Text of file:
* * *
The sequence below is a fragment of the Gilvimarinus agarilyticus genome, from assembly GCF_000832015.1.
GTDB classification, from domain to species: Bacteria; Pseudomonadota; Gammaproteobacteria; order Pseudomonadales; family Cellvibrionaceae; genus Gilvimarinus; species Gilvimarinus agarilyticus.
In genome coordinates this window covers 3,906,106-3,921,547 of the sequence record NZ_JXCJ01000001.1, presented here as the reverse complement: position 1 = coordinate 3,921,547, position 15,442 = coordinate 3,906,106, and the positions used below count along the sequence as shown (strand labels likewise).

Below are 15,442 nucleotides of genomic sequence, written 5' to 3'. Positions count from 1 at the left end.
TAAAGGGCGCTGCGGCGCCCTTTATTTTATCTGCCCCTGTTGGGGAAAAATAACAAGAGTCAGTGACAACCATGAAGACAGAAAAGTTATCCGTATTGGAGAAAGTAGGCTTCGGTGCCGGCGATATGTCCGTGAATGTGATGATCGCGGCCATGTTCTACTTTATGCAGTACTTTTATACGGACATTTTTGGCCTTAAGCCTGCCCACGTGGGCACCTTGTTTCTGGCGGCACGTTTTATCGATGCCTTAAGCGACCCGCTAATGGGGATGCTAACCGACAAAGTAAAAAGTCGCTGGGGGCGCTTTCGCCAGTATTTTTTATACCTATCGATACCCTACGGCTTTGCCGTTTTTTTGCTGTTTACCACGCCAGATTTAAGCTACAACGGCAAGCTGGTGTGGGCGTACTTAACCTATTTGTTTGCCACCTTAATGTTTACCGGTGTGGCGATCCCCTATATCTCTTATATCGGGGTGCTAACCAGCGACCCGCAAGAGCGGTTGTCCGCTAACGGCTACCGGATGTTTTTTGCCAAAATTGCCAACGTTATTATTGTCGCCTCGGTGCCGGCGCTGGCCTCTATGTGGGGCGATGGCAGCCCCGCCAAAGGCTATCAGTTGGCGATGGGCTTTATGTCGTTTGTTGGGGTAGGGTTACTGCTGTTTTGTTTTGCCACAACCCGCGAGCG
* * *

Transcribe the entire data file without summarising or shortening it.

The sequence below is a fragment of the Gilvimarinus agarilyticus genome, from assembly GCF_000832015.1.
GTDB classification, from domain to species: Bacteria; Pseudomonadota; Gammaproteobacteria; order Pseudomonadales; family Cellvibrionaceae; genus Gilvimarinus; species Gilvimarinus agarilyticus.
In genome coordinates this window covers 3,906,106-3,921,547 of the sequence record NZ_JXCJ01000001.1, presented here as the reverse complement: position 1 = coordinate 3,921,547, position 15,442 = coordinate 3,906,106, and the positions used below count along the sequence as shown (strand labels likewise).

Below are 15,442 nucleotides of genomic sequence, written 5' to 3'. Positions count from 1 at the left end.
TAAAGGGCGCTGCGGCGCCCTTTATTTTATCTGCCCCTGTTGGGGAAAAATAACAAGAGTCAGTGACAACCATGAAGACAGAAAAGTTATCCGTATTGGAGAAAGTAGGCTTCGGTGCCGGCGATATGTCCGTGAATGTGATGATCGCGGCCATGTTCTACTTTATGCAGTACTTTTATACGGACATTTTTGGCCTTAAGCCTGCCCACGTGGGCACCTTGTTTCTGGCGGCACGTTTTATCGATGCCTTAAGCGACCCGCTAATGGGGATGCTAACCGACAAAGTAAAAAGTCGCTGGGGGCGCTTTCGCCAGTATTTTTTATACCTATCGATACCCTACGGCTTTGCCGTTTTTTTGCTGTTTACCACGCCAGATTTAAGCTACAACGGCAAGCTGGTGTGGGCGTACTTAACCTATTTGTTTGCCACCTTAATGTTTACCGGTGTGGCGATCCCCTATATCTCTTATATCGGGGTGCTAACCAGCGACCCGCAAGAGCGGTTGTCCGCTAACGGCTACCGGATGTTTTTTGCCAAAATTGCCAACGTTATTATTGTCGCCTCGGTGCCGGCGCTGGCCTCTATGTGGGGCGATGGCAGCCCCGCCAAAGGCTATCAGTTGGCGATGGGCTTTATGTCGTTTGTTGGGGTAGGGTTACTGCTGTTTTGTTTTGCCACAACCCGCGAGCG